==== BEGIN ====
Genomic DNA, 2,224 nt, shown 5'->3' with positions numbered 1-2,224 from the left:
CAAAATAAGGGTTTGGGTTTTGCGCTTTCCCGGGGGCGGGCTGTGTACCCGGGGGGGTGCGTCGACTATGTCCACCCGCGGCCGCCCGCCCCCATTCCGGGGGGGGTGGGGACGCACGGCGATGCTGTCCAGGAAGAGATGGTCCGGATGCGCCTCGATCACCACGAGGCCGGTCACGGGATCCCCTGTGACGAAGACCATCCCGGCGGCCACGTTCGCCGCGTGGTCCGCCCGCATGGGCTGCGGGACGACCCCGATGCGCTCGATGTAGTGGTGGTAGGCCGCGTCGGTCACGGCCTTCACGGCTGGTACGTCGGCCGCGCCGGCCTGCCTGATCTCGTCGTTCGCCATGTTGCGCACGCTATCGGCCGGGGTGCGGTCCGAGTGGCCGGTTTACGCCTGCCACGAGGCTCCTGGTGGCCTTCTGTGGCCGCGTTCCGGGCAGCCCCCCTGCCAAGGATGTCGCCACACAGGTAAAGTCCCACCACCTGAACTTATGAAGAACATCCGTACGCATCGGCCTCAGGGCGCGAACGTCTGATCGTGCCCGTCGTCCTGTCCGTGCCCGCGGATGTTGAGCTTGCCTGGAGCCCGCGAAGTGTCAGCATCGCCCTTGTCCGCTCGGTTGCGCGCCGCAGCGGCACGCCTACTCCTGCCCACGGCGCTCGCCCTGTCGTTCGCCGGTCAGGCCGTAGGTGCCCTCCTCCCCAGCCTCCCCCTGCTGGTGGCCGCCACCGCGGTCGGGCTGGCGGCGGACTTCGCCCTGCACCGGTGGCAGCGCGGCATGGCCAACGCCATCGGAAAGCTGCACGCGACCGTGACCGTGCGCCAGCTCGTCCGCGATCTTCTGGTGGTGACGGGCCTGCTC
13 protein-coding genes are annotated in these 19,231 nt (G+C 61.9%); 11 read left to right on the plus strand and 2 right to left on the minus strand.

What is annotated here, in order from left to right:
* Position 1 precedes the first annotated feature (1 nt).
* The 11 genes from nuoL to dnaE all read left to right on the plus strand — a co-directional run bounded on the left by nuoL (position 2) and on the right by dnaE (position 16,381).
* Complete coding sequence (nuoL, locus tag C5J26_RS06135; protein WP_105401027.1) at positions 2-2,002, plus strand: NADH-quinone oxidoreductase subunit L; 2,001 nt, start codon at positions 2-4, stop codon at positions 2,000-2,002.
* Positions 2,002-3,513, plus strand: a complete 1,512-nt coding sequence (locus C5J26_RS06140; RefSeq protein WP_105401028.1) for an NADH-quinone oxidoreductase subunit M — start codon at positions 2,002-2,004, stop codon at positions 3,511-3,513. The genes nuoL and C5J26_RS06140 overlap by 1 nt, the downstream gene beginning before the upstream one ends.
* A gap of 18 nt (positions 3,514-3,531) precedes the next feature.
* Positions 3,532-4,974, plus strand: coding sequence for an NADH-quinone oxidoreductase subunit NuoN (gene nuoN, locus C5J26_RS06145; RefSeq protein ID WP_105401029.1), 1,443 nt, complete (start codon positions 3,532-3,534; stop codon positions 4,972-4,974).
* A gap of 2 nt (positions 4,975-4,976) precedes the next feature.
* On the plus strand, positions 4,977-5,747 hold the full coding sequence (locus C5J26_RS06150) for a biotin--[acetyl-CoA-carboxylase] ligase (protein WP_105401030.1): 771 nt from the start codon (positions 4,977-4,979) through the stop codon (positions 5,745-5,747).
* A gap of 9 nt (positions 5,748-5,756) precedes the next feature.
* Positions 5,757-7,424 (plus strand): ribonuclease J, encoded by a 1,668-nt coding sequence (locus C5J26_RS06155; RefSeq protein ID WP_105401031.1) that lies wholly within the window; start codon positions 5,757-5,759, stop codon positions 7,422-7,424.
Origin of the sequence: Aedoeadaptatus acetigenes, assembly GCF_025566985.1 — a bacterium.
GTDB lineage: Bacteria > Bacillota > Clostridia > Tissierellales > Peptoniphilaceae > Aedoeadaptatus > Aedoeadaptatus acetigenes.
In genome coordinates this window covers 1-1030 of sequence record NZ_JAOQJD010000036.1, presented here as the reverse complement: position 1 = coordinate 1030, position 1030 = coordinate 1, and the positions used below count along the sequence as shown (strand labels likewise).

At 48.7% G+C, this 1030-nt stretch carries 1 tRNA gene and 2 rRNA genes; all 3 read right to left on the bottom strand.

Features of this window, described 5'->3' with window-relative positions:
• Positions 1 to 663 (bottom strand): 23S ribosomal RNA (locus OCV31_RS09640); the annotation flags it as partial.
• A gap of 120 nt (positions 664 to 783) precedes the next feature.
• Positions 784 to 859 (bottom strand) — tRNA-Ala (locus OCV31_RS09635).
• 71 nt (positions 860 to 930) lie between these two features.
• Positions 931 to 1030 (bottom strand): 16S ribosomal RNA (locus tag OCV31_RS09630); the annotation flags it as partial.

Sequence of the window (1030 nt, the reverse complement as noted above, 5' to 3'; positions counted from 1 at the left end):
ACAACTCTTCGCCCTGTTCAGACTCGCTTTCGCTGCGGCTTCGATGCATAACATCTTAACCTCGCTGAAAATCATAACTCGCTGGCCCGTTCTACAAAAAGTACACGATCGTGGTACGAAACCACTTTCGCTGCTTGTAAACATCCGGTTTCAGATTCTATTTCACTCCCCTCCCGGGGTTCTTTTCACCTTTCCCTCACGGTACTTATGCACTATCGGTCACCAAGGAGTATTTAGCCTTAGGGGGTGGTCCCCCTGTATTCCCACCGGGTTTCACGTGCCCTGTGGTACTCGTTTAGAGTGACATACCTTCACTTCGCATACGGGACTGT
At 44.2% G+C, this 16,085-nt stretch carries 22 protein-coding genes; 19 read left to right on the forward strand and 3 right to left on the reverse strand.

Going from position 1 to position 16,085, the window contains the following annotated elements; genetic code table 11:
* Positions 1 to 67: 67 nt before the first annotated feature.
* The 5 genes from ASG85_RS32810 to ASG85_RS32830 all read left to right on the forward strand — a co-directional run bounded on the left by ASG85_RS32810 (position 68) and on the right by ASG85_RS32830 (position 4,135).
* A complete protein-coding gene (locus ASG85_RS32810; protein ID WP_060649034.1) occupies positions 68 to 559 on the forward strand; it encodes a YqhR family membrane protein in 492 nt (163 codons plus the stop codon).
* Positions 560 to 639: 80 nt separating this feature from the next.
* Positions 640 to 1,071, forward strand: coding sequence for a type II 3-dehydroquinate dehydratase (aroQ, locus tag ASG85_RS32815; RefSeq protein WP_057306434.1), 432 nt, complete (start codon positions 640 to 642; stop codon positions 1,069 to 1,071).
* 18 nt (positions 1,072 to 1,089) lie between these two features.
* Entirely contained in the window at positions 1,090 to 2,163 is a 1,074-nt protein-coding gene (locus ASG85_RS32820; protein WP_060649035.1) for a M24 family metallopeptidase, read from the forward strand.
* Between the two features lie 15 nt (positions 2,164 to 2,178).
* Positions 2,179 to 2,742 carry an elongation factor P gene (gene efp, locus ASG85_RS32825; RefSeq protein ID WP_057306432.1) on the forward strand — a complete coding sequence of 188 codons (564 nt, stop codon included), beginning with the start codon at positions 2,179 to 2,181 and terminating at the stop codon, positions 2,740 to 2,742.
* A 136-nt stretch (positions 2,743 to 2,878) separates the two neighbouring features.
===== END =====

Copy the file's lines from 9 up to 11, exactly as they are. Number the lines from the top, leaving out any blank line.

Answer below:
* A gap of 18 nt (positions 3,514-3,531) precedes the next feature.
* Positions 3,532-4,974, plus strand: coding sequence for an NADH-quinone oxidoreductase subunit NuoN (gene nuoN, locus C5J26_RS06145; RefSeq protein ID WP_105401029.1), 1,443 nt, complete (start codon positions 3,532-3,534; stop codon positions 4,972-4,974).
* A gap of 2 nt (positions 4,975-4,976) precedes the next feature.